We all love our fur babies and include them in our holiday festivities. To keep our babies safe, we need to take the time to do some Petproofing, including decoration checks, setting up quiet retreat spaces, and helping them get used to new people.

A significant part of Petproofing for spending the holidays at home (or someone else’s home) means focusing on your dog’s nutritional safety. You probably know to make sure you have enough of your dog’s regular food and snacks, and to keep them on the same feeding routine. Most importantly you need to review the foods and items your dog should not have. Many pet parents already know what is on the no-no food and ingredient list, but it is necessary that others in the house know what is on the list too. Also, new items are added each year. Please use this list to share with friends and relatives who will be around your fur baby!

Alcohol – Never let your dog have access to alcohol. During the holidays, fancy concoctions are everywhere, and it can be easy for your canine friend to sneak a couple of laps before you even realize it. Depending on how much they drink, dogs can become intoxicated, uncoordinated, have vomiting and diarrhea, and trouble breathing. If a larger amount is consumed, dogs can potentially get severe alcohol poisoning that can cause coma or even death. Even if your dog has only had a few laps, you should watch him carefully. If your dog has consumed more than that, or if you are unsure of the amount, you should seek medical attention immediately.

Apple Seeds the apple seed casing is a chemical called amygdlin. When digested, amygdlin releases cyanide. It would take many seeds to reach a toxic amount, but better safe than sorry of course. Apples are still a great snack for dogs if you make sure to get rid of the core and seeds.

Avocados – Contained within the avocado skin and leaves is a toxin called persin. If enough persin is ingested, your dog can have vomiting, diarrhea, trouble breathing and even heart problems. The good news is that persin is limited to the skin, stem, and leaves. The bad news is that your dog could still get choked on the avocado pit. However, the edible part of the avocado is good for dogs and is now often an ingredient in dog foods.

Bacon – While not toxic, bacon contains too much salt and fat for your dog, and you should really refrain giving it at all. Too much fat in any food can cause a dog to get pancreatitis.

Baby Food – Although baby food seems harmless, certain varieties can be toxic to dogs. Some foods contain onion powder which is toxic to dogs.

Bread Dough – The yeast in bread dough can rise and expand blocking the airway and cause your dog to become extremely bloated. If left unattended, their stomach and intestines can even rupture. Another problem is that the yeast produces ethanol as a by-product causing your dog to become intoxicated. You should seek medical attention if your dog ingests bread dough.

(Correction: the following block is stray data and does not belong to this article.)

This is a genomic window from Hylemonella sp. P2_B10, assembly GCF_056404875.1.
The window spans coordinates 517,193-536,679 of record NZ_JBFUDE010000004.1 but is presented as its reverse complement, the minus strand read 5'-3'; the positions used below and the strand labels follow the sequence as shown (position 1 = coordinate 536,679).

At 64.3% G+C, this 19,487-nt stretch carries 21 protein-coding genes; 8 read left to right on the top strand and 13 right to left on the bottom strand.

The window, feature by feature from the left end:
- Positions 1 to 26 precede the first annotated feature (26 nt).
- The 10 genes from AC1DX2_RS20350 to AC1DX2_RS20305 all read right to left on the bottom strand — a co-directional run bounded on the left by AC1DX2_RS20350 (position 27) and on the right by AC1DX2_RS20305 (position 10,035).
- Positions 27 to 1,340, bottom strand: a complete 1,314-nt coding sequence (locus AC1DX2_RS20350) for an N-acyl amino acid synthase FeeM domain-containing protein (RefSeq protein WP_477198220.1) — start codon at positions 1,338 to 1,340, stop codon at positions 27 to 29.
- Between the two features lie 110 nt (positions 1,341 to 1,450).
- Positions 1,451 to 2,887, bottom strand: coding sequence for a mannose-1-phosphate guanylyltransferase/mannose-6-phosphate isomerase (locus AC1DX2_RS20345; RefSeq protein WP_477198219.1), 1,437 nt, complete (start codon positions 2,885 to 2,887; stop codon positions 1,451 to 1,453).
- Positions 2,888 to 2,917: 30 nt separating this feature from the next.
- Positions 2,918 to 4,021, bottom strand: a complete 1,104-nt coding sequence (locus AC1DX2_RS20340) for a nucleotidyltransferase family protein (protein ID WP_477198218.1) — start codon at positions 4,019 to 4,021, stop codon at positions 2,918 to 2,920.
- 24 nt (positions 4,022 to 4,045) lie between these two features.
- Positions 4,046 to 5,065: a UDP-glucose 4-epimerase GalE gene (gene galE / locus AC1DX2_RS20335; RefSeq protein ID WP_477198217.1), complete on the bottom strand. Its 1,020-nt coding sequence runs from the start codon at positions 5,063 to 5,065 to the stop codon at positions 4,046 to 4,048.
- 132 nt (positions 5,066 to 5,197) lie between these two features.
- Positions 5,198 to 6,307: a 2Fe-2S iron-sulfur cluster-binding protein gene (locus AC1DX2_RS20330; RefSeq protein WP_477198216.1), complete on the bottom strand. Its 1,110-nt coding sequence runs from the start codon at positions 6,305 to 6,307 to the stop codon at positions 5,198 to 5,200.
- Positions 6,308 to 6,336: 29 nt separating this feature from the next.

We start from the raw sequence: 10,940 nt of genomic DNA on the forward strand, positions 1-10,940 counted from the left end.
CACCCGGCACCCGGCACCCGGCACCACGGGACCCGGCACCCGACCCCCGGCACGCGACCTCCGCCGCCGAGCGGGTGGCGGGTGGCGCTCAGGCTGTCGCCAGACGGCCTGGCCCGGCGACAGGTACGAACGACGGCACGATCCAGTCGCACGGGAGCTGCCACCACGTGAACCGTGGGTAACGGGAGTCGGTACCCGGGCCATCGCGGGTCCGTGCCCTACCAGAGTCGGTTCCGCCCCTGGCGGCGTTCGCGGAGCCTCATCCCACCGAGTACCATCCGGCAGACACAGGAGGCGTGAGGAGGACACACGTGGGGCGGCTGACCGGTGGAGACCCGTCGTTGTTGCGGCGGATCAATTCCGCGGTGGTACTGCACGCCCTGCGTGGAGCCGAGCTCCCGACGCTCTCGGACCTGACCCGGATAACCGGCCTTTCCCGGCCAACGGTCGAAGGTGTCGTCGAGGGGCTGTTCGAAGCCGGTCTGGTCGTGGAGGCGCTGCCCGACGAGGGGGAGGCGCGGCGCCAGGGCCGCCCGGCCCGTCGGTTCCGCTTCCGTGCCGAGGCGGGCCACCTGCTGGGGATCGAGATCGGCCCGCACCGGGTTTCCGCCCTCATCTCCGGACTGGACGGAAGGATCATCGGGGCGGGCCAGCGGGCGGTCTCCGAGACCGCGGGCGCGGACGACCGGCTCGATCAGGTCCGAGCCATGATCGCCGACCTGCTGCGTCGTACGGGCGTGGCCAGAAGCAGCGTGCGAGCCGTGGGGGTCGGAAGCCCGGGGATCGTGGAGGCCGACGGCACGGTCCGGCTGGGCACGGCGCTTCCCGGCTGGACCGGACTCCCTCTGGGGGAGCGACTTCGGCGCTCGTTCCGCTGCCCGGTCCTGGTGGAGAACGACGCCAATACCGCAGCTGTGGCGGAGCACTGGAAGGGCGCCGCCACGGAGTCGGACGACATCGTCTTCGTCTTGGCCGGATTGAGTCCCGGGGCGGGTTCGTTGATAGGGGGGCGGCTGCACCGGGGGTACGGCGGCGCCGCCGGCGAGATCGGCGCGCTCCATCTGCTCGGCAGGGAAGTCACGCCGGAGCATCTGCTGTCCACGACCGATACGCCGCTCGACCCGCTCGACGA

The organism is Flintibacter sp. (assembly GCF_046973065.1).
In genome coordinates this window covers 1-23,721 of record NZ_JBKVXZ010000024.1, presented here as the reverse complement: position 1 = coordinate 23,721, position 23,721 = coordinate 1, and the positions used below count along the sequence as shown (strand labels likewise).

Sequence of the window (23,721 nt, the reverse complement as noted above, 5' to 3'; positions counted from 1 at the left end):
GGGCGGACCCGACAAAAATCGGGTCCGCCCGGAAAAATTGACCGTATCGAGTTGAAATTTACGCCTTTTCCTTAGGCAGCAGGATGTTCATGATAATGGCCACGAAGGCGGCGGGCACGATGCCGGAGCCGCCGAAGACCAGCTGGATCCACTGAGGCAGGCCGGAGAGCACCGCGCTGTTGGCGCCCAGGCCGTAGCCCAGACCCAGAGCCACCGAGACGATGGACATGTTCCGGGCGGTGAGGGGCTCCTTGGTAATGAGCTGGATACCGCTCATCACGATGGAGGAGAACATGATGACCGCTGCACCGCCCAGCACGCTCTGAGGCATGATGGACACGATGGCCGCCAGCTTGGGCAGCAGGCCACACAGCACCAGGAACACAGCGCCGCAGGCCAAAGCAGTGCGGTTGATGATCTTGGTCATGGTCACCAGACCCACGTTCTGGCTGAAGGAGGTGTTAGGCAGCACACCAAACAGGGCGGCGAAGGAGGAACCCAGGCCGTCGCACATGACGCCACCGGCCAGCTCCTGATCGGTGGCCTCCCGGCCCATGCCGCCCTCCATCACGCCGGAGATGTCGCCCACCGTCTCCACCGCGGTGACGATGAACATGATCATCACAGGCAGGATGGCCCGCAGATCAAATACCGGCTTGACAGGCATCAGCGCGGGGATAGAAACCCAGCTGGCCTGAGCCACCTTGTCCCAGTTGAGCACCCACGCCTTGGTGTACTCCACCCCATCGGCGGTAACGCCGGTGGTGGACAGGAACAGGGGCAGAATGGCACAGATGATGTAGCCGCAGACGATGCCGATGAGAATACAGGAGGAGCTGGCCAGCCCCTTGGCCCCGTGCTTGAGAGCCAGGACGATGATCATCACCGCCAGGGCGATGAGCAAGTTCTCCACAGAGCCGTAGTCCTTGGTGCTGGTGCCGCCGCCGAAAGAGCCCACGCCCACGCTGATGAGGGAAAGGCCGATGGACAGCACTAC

Caffeine – Caffeine is toxic to dogs. According to the ASPCA, caffeine is a powerful stimulant. It can cause diarrhea, vomiting, increased thirst, restlessness and an increased heart rate” in pets. If enough is consumed, tremors, seizures, and even death can occur. If your dog ingests a food or drink with caffeine, you should seek prompt medical attention.

Capsaicin – Capsaicin is found in many spices such as paprika, chili powder and most peppers. It can cause your dog sever stomach irritation.

Cat Food – Many dogs love to chow down on a bowl of cat food if given the chance. However, cat food contains too much protein and fat for your dog. Though not toxic, it is not healthy for your dog to eat any food that is really meant for a cat.

Cherry Pits – Like many other fruits, the danger of cherries is in the, stems, leaves, and pits. They contain cyanide, which is highly toxic to dogs if enough is consumed. The pits can also become lodged and cause intestinal blockage, resulting in serious problems.

Chewing Gum and other candy – Not only does candy contain sugar, but it often contains xylitol, a sugar substitute that can be fatal to dogs. Never give your dog candy or gum, and beware of chewed gum on the ground when you are walking your dog.

Chocolate (and cocoa powder) – You’ve heard this before, but chocolate is one of the single most toxic foods for your dog. It’s not just about the caffeine content. It contains two substances, theobromine and theophylline, that are toxic to your dog. If chocolate is ingested, vomiting, diarrhea, seizures, damage to your dog’s heart and nervous systems, and death can occur.

Citrus Fruits – The fruit, seeds, peels, stems, and leaves of any citrus fruit contain citric acid. When small amounts are ingested, your dog may experience vomiting and diarrhea. However, a large amount can serious problems with the central nervous system. So, if you catch your dog eating part of an orange, there is no need to panic – but you may have a mess to clean up later.

Coconut – The coconut and its milk can cause your dog to have stomach irritation, including vomiting and diarrhea. Also, coconut water has too much potassium for dogs, so do not give it to yours.

Coffee – Coffee can be very toxic to dogs, due to the caffeine content. As mentioned above, ingestion of caffeine can cause diarrhea, vomiting, restlessness, and an increased heart rate in pets. If enough is consumed, tremors, seizures, and even death can occur. If your dog ingests a food or drink with caffeine, you should seek prompt medical attention.

Cooked Bones – Contrary to what many people believe, you should never give your dog cooked bones. The bone can easily break apart and splinter when your dog begins to chew, causing serious and sometimes fatal stomach and intestinal problems.

Corn – Corn is hard on your dog’s digestive system, so do not feed them too much. However, corn on the cob can be hazardous. If your dog ingests a corncob, his intestines can become blocked, and it can even become fatal if it is not removed.

Dairy Products – Dogs are naturally lactose intolerant and don’t digest dairy products well. Although not toxic, dairy products can wreak havoc on your dog’s digestive system. There’s no need to give them cheese knowing it will make them miserable later.